The Ka-52K Katran is a naval variant of the Ka-52 Alligator combat helicopter. Credit: Russian Нelicopters.
The Ka-52K was specifically developed for operations on Mistral-class amphibious assault ships. Credit: Russian Нelicopters.
The Ka-52K helicopter integrates advanced avionics. Credit: Rostec Corporation.

Ka-52K Katran Helicopter is a ship-based version of the Ka-52 Alligator reconnaissance and combat helicopter, which is under production for the Russian Armed Forces.

Designed for operations on board the French-built Mistral-class amphibious assault ships, the helicopter is being manufactured by Russian Helicopters.

The helicopter can be deployed in combat, target acquisition and designation, maritime patrol, and convoy escort missions.

The first Ka-52K prototype made its maiden flight in March 2015 and was displayed at the International Maritime Defence Show (IMDS-2015) in July 2015. Russia signed an agreement with Egypt for the delivery of 46 Ka-52K ship-based attack helicopters in December 2015.

Ka-52K helicopter design and features

The new ship-borne Ka-52K is based on the airframe of the Ka-52 Alligator, which itself is a modified variant of the Ka-50 attack helicopter. The fuselage is covered with resilient anti-corrosion coating and is fitted with folding blades and wings.

The equipment and systems of the helicopter have been modified to suit naval operations.

The rotor system is equipped with elastomeric bearings in blade-mast joints for higher take-off weights. The helicopter complies with the latest Russian and international standards for the technical operation of military helicopters.

The helicopter features an advanced glass cockpit, which accommodates two pilots in a side-by-side layout. It can be operated by either pilot and is equipped with advanced avionics and powerful weapon systems, which can be configured for different roles.

The on-board avionics with the use of radio equipment and satellite navigation ensure autonomous landing on the ship deck, and the on-board equipment further makes the helicopter a network-centric system for interaction between the Navy and Air Force.

The helicopter is also integrated with an air-conditioning system for conducting missions in humid marine atmospheres.

Sensors / radars

The Ka-52K is equipped with a laser-beam guidance system and Okhotnik video processing system developed by KRET.

Okhotnik provides the helicopter with an increased range of detection and identification, while the auto-tracking stabilises the video field on the target and transmits a digital error code in case of a mismatch between the display coordinates and the line of sight.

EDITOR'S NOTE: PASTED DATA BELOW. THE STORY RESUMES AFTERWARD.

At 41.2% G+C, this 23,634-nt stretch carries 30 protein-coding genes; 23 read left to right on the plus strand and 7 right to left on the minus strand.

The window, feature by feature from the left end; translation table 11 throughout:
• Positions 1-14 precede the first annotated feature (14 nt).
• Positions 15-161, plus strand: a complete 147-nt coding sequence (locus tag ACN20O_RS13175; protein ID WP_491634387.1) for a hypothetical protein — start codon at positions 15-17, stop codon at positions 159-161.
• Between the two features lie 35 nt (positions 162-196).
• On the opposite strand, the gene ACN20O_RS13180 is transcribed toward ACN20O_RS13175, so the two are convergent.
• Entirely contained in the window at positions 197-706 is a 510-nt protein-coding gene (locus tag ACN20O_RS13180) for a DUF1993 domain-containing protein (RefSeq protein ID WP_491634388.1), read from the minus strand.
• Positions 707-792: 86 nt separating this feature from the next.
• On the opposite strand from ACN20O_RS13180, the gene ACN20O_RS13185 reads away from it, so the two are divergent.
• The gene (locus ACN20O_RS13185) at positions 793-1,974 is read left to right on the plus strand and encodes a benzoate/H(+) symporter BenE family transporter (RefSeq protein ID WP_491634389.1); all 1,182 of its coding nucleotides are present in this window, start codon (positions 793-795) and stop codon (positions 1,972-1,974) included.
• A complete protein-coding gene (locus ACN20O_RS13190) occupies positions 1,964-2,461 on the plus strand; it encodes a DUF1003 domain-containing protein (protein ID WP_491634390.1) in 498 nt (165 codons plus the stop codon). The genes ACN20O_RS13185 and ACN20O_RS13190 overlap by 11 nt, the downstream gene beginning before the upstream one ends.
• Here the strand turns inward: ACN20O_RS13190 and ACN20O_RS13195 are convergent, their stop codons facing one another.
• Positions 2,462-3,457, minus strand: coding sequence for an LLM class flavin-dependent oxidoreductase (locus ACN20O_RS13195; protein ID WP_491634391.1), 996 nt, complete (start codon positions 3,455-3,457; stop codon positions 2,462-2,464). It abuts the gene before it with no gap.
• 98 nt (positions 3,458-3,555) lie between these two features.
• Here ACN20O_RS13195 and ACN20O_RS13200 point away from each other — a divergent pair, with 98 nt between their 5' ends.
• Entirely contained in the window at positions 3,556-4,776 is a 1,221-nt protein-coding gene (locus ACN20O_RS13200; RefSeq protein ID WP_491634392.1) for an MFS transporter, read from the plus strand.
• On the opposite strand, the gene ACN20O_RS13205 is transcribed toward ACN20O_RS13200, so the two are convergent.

The on-board Arbalet radar system allows the helicopter to effectively perform combat missions even in environments exposed to electronic jamming. The helicopter can detect hostile vessels at a range of 200km.

The ship-based helicopter is equipped with a Vitebsk defence system, SAU-800 automatic control system and GOES-451 gyro-stabilised optronic station.

The SAU-800 enables the pilots to operate the helicopter in manual, automated and automatic control modes. It is integrated with the SIVPV-52 data recording and processing system developed by Radioelectronic Technologies.

Ka-52K weapon systems

The helicopter carries a 2A42-1 30mm automatic cannon and high-fragmentation, explosive incendiary, or armour-piercing rounds.

The gun has a maximum rate of fire of 550 rounds a minute and can engage light-armoured targets within a range of 1,500m, soft-skinned targets and infantry at ranges of up to 4,000m, and air targets flying at low altitudes.

The Ka-52K is also capable of launching Kh-31 and Kh-35 air-to-surface missiles, similar to carrier-based MiG-29K/KUB multipurpose fighter jets and Sukhoi Su-33 (Flanker-C) aircraft.

Engines and performance

The power plant integrates two VK-2500 or VK-2500P turbo-shaft engines developing a maximum take-off power of 2,400hp each. The engines provide a maximum speed of 300km/h and cruising speed of 260km/h.

The helicopter has an operational ceiling of 5,500m and can climb at a maximum rate of 16m/s. The practical and ferry ranges of the rotorcraft are 460km and 1,100km respectively.